Along with our annual Top 50 Systems Integrators feature, we polled a selection of leading firms on industry topics.

SCN: What kind of challenges and successes have you experienced with selling managed services?

Andrew Golden, director of services, VCA
The greatest challenge we’ve experienced in selling managed services is developing the sales resources needed to promote these new offerings to clients. Selling managed services requires a different type of salesperson than traditional AV integration and post-installation support; it is not always easy for a salesperson to make the transition from their primary sales focus to the new offerings we provide. Thankfully, we have been successful in transitioning some salespeople to sell managed services and better communicate the value and need for those managed services to our clients, in addition to building a separate overlay sales team to focus exclusively on managed service sales.

Rod Andrewson, chief technology officer and manager of support and quality assurance, CCS Presentation Systems
The real challenge is finding and keeping human resources and knowledgeable, all-around service techs to support the increasingly complicated technical support of commercial audiovisual systems. There are many folks available as system programmers or audio DSP programmers, or network IT centric techs, but far too few with a well-rounded knowledge of all the disciplines. In the current marketplace those are the “unicorn resources” we need.

Bin Guan, chief technology officer, Yorktel
Though traditional managed services are still strong, we have seen a notable shift in our customers’ practices and preferences to more self-service options. Hand-in-hand with that is the requirement for “one button to push” and a desire for more and better business analytics. The definition of managed service is evolving. It now means better video quality, easier connections between devices, and a deeper dive into how people collaborate, where they work, what type of environment, and most importantly, what kind of workflows. Without this information, customers have realized that just installing new technology is a shot in the dark, and a risk of non-use.

Yorktel provides the assessments to maximize their returns. Our successes revolve around our planning, R&D, and evolved approach to the customer. We have adjusted just about every aspect of our own business to become more people-centric, from the technology usage to sales approach to product roadmap, and more. Our customers are happy with this approach, particularly because it is so unlike the vendors they have worked with in the past.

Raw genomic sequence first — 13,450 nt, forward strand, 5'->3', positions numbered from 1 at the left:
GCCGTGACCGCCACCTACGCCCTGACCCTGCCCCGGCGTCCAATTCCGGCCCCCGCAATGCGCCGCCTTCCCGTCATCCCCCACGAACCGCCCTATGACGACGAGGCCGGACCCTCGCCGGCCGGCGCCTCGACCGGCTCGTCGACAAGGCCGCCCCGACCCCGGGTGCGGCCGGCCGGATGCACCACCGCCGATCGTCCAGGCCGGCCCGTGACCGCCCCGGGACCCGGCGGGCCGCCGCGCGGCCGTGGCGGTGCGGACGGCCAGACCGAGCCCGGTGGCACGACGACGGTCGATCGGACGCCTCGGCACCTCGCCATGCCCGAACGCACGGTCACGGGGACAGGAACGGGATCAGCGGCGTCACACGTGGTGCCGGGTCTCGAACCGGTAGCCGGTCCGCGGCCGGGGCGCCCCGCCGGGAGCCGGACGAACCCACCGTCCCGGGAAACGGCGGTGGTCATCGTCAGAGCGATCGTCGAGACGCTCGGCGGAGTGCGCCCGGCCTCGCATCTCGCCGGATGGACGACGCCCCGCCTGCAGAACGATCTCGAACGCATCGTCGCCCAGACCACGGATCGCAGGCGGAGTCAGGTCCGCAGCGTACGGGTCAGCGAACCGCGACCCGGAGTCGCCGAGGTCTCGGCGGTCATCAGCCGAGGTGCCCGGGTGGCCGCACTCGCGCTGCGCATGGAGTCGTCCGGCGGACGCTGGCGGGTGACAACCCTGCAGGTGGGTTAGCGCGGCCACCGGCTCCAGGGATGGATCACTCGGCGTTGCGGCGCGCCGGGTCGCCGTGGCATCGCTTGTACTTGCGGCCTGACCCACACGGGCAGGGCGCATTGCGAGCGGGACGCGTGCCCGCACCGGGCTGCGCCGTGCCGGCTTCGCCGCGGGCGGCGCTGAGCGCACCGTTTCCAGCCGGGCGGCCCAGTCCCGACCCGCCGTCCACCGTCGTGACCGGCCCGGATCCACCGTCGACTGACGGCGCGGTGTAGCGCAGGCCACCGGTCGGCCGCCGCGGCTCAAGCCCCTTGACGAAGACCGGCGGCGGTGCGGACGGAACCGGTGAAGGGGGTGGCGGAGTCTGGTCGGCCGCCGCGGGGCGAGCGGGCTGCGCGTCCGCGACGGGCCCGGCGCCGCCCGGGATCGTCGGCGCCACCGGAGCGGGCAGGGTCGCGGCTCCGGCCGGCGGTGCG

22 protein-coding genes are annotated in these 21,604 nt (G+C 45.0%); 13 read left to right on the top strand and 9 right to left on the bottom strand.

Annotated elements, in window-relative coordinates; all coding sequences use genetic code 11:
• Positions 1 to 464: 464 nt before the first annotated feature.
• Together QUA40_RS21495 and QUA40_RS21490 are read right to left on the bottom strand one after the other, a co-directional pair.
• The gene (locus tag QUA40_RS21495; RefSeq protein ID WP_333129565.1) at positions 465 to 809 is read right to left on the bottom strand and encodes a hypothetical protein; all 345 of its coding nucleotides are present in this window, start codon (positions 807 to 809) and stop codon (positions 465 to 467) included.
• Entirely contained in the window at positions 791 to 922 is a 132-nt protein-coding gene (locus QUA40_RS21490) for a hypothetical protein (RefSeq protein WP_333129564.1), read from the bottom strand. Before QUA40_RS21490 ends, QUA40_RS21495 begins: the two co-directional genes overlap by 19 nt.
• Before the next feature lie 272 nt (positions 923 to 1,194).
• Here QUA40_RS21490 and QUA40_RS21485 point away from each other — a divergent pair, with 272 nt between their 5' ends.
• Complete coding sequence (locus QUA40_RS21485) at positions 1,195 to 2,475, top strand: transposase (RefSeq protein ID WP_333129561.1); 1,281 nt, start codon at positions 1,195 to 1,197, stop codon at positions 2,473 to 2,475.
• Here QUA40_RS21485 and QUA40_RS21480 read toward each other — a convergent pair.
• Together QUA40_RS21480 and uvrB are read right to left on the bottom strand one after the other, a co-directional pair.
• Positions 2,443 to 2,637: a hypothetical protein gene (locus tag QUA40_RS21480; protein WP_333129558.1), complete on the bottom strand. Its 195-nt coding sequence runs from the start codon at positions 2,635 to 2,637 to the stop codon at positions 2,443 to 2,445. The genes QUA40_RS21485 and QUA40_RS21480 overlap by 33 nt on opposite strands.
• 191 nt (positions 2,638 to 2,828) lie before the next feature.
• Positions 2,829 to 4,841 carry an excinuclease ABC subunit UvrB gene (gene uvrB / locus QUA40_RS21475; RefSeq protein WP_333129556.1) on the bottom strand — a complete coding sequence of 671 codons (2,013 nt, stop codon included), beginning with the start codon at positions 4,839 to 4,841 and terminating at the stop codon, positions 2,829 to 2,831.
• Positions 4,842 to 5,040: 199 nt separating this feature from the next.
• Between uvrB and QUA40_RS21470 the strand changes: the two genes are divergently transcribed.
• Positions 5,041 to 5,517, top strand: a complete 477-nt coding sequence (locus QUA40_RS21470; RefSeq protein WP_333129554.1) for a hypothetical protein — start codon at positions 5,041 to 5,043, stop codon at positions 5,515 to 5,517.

Jeff Holton, chief technology officer, SKC Communications
We see many successes in being a part of a customer AV team and watching meetings, classes, and speeches happen with no issues. We catch failed equipment or network outages before the customer does, alerting them, and working together to resolve or find an alternative option for their meeting. We often hear our customers refer to SKC and our proactive monitoring services as “us” versus “them.”

A challenge we have seen is getting the customer, especially our main contact, comfortable with the idea that another company will be managing their AV network. Proactive monitoring is a way for the customer to provide quicker service to their internal customers. We also run into times where security is a concern, so having the security discussion up front with our customers is key.

Peter Charland, SVP global managed services, HB Communications
Global Managed Service remains HB’s fastest growing practice area. We now service multiple clients with HBview NOC services, on-site staff, video concierge, global dispatch, and provided services in 35 countries. Adhering to ITIL service methods has helped us overcome some major challenges in aligning our services with client responsibilities. And experience has helped with our global partner engagement, resulting in higher levels of consistency and quality in our service delivery.

Cheryl Cox, director, marketing and communications, Whitlock
Whitlock has experienced greater demand for hosted conferencing and managed services due to increases in remote working, the growing importance of team collaboration regardless of location, and our tenured relationship with enterprise customers. More customers are looking for one partner to deliver global solutions and to simplify standards and adoption. Outsourcing the support and service for new technologies enables IT teams to focus on core business operations; we are seeing gains here as well as more businesses taking advantage of new solutions in the cloud, since they are more cost-effective and efficient, and can also now interoperate with legacy systems.

Challenges we face for selling managed services tend to revolve around data and security concerns, but these issues have been addressed directly by Microsoft and Cisco. Customers are becoming more open to collaboration as a service, where all hardware, software, apps, and services are purchased as one large, comprehensive package.